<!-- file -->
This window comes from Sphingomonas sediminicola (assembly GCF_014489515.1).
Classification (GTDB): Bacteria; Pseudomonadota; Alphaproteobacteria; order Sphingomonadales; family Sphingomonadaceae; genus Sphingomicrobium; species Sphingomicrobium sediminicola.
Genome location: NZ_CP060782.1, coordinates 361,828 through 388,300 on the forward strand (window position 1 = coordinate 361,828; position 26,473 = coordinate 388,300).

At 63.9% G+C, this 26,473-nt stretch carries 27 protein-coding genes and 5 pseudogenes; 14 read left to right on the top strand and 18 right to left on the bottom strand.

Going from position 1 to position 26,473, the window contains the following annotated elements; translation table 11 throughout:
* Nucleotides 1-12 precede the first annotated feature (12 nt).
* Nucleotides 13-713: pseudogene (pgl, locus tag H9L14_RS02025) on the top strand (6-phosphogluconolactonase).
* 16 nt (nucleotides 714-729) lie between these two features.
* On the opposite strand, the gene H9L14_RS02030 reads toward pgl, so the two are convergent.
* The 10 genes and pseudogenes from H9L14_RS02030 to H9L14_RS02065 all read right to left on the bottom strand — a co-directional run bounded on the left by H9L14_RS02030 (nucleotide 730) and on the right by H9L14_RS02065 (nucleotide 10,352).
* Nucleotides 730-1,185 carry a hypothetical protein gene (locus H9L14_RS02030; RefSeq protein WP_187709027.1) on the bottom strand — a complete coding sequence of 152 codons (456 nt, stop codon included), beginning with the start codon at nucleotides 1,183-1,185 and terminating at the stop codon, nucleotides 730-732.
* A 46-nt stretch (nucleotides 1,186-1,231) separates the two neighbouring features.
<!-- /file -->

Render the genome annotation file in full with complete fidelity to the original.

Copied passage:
This window comes from Sphingomonas sediminicola (assembly GCF_014489515.1).
Classification (GTDB): Bacteria; Pseudomonadota; Alphaproteobacteria; order Sphingomonadales; family Sphingomonadaceae; genus Sphingomicrobium; species Sphingomicrobium sediminicola.
Genome location: NZ_CP060782.1, coordinates 361,828 through 388,300 on the forward strand (window position 1 = coordinate 361,828; position 26,473 = coordinate 388,300).

At 63.9% G+C, this 26,473-nt stretch carries 27 protein-coding genes and 5 pseudogenes; 14 read left to right on the top strand and 18 right to left on the bottom strand.

Going from position 1 to position 26,473, the window contains the following annotated elements; translation table 11 throughout:
* Nucleotides 1-12 precede the first annotated feature (12 nt).
* Nucleotides 13-713: pseudogene (pgl, locus tag H9L14_RS02025) on the top strand (6-phosphogluconolactonase).
* 16 nt (nucleotides 714-729) lie between these two features.
* On the opposite strand, the gene H9L14_RS02030 reads toward pgl, so the two are convergent.
* The 10 genes and pseudogenes from H9L14_RS02030 to H9L14_RS02065 all read right to left on the bottom strand — a co-directional run bounded on the left by H9L14_RS02030 (nucleotide 730) and on the right by H9L14_RS02065 (nucleotide 10,352).
* Nucleotides 730-1,185 carry a hypothetical protein gene (locus H9L14_RS02030; RefSeq protein WP_187709027.1) on the bottom strand — a complete coding sequence of 152 codons (456 nt, stop codon included), beginning with the start codon at nucleotides 1,183-1,185 and terminating at the stop codon, nucleotides 730-732.
* A 46-nt stretch (nucleotides 1,186-1,231) separates the two neighbouring features.